Jeff: "I just self-published the second photobook from the series, 'Don't Ask, Don't Tell: Volume 2' where I included many personal stories and quotations from these service members as text. Some are just heartbreaking. The first page of the photo book is a copy of an e-mail from the partner of a service member who was in Iraq. While her partner was abroad and serving, she had to undergo treatment for breast cancer and was essentially cut off from the person who she needed the most because of the policy. I am amazed at the amount of turmoil and grief 'Don't Ask, Don't Tell' has on relationships and families, and the fear many of them have about losing their careers because of who they are.
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"I was also very fortunate to have Congressman Patrick J. Murphy - the lead sponsor of the repeal bill in the U.S. House of Representatives write a foreword for the new book. Activist David Mixner and Major Mike Almy also contributed to the photobook very touching writings on the issue (Major Mike Almy was in town last week as one of the discharged veterans escorting Lady Gaga at the VMAs) - all these various perspectives on the issue really make a strong argument that it's finally time to end this policy."
Radar: Some people might wonder why any gay man or woman would want to service in a military that discriminates against gays. Did any of them talk about their love of country and why they want to serve?
Jeff: "Many of these service members found military service to be the most patriotic thing they could do for the country, and felt that it was their duty to serve. Some also came from a long line of military families. Other did it for financial reasons, though not as many as I assumed at first. Most of them were just proud to be Americans and thought it was an honor to be in the service."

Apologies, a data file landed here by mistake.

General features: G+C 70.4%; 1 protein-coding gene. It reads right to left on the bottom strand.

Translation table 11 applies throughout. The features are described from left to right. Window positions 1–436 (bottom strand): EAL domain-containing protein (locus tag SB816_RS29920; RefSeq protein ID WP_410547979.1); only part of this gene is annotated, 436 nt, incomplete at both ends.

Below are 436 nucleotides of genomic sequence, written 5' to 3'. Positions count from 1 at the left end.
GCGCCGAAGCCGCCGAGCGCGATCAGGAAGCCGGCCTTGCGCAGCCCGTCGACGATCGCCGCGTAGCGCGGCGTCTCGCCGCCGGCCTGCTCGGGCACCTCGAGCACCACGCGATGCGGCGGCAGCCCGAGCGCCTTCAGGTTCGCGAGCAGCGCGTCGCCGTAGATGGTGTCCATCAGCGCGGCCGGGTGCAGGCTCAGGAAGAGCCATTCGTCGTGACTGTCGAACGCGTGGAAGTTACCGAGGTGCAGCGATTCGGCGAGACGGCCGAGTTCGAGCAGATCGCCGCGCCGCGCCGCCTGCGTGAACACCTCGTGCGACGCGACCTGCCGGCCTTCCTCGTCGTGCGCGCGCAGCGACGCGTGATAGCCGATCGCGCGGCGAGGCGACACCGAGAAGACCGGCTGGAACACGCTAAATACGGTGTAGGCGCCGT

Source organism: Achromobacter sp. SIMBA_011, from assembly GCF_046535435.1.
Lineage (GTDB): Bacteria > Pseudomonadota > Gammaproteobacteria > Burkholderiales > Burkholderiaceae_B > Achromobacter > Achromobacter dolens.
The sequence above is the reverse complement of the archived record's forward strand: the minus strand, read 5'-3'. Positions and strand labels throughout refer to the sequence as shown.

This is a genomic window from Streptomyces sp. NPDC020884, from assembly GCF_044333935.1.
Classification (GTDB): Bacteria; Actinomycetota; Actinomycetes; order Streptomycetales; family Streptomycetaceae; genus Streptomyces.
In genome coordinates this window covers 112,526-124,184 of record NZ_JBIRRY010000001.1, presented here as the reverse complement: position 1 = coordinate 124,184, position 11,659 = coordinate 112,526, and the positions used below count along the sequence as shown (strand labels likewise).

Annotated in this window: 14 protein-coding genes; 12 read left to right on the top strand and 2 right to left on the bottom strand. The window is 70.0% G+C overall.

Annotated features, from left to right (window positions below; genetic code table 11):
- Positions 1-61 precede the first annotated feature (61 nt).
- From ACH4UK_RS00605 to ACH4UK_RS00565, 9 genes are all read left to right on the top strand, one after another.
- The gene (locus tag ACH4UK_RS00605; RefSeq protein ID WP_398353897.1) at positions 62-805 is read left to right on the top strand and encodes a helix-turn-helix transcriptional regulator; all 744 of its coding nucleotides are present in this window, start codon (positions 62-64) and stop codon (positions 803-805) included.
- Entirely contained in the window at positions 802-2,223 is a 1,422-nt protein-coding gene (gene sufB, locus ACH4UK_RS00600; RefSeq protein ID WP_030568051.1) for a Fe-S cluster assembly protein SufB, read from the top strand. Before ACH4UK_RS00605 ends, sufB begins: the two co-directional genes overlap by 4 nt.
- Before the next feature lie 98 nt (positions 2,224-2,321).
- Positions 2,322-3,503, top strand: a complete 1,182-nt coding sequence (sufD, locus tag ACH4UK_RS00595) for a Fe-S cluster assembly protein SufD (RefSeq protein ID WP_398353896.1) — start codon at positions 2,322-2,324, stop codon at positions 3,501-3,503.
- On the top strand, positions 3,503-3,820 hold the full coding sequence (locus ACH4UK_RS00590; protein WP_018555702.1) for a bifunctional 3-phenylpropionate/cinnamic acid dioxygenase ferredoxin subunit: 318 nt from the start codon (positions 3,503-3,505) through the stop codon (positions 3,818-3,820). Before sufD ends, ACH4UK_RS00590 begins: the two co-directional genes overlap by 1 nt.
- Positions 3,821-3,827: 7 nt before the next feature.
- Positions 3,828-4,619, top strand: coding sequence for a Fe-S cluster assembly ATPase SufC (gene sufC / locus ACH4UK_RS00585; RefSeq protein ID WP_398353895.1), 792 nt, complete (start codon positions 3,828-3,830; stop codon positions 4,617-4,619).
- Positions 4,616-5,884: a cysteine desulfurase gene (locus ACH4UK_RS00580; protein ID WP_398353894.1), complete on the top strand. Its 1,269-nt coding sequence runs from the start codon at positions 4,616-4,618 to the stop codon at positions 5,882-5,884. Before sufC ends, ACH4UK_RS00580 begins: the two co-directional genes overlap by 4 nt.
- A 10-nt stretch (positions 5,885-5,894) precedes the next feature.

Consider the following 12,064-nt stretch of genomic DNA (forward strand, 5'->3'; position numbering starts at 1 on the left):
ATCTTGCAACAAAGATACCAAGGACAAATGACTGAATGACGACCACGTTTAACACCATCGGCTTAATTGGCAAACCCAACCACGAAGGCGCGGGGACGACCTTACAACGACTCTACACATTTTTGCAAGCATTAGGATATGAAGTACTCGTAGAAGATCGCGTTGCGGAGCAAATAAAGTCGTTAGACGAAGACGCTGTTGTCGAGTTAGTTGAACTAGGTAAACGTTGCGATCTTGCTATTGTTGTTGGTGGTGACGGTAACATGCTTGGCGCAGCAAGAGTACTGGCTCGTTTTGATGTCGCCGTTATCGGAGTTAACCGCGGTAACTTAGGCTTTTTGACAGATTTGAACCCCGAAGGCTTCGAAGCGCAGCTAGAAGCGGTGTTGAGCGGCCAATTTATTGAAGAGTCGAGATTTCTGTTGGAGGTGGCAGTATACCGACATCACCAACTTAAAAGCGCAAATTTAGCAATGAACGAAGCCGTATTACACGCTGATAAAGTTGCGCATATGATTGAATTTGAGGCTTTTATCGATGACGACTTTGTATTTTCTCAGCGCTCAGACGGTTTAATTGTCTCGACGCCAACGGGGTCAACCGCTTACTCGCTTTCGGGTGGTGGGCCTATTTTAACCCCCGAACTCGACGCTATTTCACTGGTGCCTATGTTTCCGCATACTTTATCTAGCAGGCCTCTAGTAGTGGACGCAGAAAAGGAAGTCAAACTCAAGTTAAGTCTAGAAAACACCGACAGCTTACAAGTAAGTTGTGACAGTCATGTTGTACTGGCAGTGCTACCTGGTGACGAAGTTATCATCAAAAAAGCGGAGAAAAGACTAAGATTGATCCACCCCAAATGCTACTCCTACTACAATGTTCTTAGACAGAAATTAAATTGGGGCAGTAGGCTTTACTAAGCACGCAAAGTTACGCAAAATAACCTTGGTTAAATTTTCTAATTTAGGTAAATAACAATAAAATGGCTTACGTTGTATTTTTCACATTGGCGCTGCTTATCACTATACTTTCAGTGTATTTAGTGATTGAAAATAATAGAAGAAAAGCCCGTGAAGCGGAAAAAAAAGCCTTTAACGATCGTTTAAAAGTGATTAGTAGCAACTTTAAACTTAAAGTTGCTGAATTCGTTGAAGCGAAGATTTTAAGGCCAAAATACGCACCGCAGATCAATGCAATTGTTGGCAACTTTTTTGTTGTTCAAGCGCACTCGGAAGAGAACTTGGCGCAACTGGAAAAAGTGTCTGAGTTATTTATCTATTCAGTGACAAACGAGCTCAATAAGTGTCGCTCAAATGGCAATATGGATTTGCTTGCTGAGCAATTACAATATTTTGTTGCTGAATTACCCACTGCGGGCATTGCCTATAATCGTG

Radar: Did the gay servicemen and women say if they confided in their straight counterparts, and how they were treated?
Jeff: "Many of them have straight friends who know about their sexuality and help conceal their identities. On some of the photo shoots, I was able to meet some of their straight friends and roommates, who were incredibly supportive of me and the project."
Radar: Were the gay servicemen and women you profiled hopeful that 'Don't Ask Don't Tell' would be repealed?
Jeff: "Many seem to be much more hopeful now, than when I first started the series in early 2009. It does feel like we are slowly finally moving to a repeal, but it also seems like the full equality will take
some more time."
Kaycee Olsen Gallery is located at 2685 South La Cienega Blvd in Los Angeles.
The exhibit runs through October 23.
For more informaton, go to www.kayceeolsen.com
Jeff's 'Don't Ask, Don't Tell' series of book are available for purchase at www.dadtbook.com
Editor's note: Next week, the Senate is expected to vote on a Defense Department authorization bill that includes a provision to roll back 'Don't Ask, Don't Tell'. If passed, the Senate legislation would have to be combined with a smiliar bill that passed in the House in May, but even then, the policy would not be completely repealed. First, President Obama would have to certify a Pentagon review of how repealing "Don't Ask, Don't Tell" would impact troop morale. The report is due December 1, and the Defense authorization bill simply gives the Defense Department authority to act on its findings. To date, more than 14,000 service members have been fired under "Don't Ask, Don't Tell".